By Lam Seng Fatt
This post is not about a tweak per se, but it is about operating your air-conditioner in a different mode to have the best of both worlds – save on power bills and reduce the noise level.
It started – as is the norm these days – in a post in social media. Someone had posted on my wife’s Facebook a tip about saving power bills by operating your air-conditioner on ‘Dry’ mode instead of ‘Cool’ mode. The ‘Dry’ mode has the symbol of a drop of water on the remote control while the normal ‘Cool’ mode has a symbol shaped like a snow flake.
Since I have been told many times not to believe everything on social media, I decided to probe further…by googling for more information. I found several air-conditioner websites which explained what the ‘Dry’ mode was about. So it was not a hoax.
What Is The Dry Function Mode In Aircon?
Air conditioners are very convenient devices especially when the temperatures are ridiculously high. When it is cold you can do something about it – wear as many warm clothes as possible. However, when the temperatures become unbearably high, there is only so much you can do about it. Removal of clothes has its limits. A good air conditioning system comes in really handy as it will keep the cool air running in your home and office to make life all that much easier. But what if you have no idea on how to use it? For instance, very few people know how to use the dry mode function that comes with most air conditioners nowadays.
What exactly is dry mode?
Dry mode is often compared and confused with the cool mode. To some extent they do not feel different. Nonetheless, they are very different in terms of function and the result – even the remote control will tell you. On the remote, the dry mode is shown by a symbol which is a water drop; on the other hand the cool mode symbol is frequently a snow flake. The dry function, as aforementioned, is not a common feature of all air conditioners. It is mostly on some varieties of central air conditioning units and window units. The main point of the dry mode is to reduce the humidity in a room. As you probably know, an increase in humidity translates into an increase in temperature. When it is humid, temperatures even those that are relatively low tend to be a bit too uncomfortable.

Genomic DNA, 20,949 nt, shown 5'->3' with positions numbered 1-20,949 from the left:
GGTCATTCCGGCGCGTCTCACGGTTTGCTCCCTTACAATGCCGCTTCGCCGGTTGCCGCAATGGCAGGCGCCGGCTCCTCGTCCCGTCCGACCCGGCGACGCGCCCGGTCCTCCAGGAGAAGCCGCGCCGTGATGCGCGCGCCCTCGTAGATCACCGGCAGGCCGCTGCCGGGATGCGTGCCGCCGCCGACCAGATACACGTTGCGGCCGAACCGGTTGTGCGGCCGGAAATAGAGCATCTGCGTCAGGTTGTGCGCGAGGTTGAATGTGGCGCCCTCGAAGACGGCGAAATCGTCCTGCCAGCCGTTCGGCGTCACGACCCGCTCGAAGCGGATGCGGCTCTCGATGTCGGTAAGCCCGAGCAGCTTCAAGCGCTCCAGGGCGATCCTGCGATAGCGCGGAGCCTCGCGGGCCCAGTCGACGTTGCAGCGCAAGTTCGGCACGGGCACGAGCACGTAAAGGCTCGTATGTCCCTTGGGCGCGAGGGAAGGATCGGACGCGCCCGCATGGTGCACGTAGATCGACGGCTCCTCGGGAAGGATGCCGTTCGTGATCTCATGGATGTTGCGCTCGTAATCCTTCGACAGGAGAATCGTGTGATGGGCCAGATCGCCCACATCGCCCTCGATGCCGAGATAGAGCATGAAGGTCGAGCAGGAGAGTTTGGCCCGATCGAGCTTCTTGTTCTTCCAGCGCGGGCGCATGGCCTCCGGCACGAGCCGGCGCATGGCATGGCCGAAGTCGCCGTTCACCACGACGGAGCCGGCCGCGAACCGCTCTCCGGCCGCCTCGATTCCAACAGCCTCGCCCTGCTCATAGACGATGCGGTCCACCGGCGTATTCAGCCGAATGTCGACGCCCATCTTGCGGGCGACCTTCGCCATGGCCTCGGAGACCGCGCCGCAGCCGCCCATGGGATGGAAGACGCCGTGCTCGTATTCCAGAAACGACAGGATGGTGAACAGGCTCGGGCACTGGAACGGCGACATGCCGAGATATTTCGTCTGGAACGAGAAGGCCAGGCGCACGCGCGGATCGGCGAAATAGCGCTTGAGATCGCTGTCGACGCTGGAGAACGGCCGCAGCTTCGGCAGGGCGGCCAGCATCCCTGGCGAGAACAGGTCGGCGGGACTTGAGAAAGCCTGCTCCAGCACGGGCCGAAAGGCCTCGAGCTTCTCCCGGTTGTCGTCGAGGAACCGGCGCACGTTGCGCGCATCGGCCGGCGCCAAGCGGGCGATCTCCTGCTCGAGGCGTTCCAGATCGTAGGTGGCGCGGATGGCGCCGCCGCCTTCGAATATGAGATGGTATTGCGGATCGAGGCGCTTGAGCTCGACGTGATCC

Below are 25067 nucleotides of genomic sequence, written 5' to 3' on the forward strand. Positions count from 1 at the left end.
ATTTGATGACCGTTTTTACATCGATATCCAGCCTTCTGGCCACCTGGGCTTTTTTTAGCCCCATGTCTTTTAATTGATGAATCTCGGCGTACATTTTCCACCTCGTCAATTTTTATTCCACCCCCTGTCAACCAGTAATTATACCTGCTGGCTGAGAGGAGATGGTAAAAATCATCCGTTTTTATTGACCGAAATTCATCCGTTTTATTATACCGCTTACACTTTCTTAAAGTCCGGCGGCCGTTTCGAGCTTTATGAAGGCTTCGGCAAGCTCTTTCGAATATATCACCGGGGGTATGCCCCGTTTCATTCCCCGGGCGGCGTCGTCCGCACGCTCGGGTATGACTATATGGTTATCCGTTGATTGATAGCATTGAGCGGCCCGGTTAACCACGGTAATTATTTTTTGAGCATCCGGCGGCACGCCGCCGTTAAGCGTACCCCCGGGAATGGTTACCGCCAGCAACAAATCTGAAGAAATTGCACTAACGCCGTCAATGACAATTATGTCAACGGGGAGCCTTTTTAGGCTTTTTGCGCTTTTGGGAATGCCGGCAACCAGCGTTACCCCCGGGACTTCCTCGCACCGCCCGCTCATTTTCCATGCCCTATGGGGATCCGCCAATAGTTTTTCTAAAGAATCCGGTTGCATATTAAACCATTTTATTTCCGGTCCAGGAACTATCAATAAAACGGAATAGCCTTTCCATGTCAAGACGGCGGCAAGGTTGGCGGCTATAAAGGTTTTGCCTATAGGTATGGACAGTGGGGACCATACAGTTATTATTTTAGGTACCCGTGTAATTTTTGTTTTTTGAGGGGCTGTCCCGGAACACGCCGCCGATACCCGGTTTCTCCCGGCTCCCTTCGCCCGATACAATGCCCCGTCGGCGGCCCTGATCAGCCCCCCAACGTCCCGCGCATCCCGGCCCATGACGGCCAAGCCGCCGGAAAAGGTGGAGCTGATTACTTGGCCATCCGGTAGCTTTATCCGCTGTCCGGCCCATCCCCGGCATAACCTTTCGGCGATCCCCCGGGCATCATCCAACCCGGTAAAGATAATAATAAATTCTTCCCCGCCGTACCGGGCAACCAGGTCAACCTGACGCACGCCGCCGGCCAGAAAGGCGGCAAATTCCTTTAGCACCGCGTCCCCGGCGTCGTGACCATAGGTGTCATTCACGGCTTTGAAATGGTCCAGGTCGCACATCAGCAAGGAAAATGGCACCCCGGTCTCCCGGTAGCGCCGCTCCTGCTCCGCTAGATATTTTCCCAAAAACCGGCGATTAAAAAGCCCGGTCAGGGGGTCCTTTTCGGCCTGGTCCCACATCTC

So, basically the dry function reduces the temperature in a room by lowering the humidity. This function is most convenient during those times of the year when it is humid for instance during the rainy season. During this season the temperatures might not be hot enough to necessitate the need for cold air. The humidity however, is high and quite irritating. One point worth noting is that the dry mode is not meant to remove all the moisture in the room.
The working of dry mode
When the air conditioner is function in dry mode, the fan and other inner components of the device will be running. However, the unit does not blow out any cold air. The air in the room passes through the aircon and the water vapor condenses on the evaporator. Dry air will then exit the unit and flow back into the room. This working of the dry mode is almost similar to that of a dehumidifier. A standalone dehumidifier can be found at just about home improvement or hardware store. This one is better than the air conditioner working on dry mode in the case that you are working on a large room. The air conditioner will only remove some of the moisture and not all.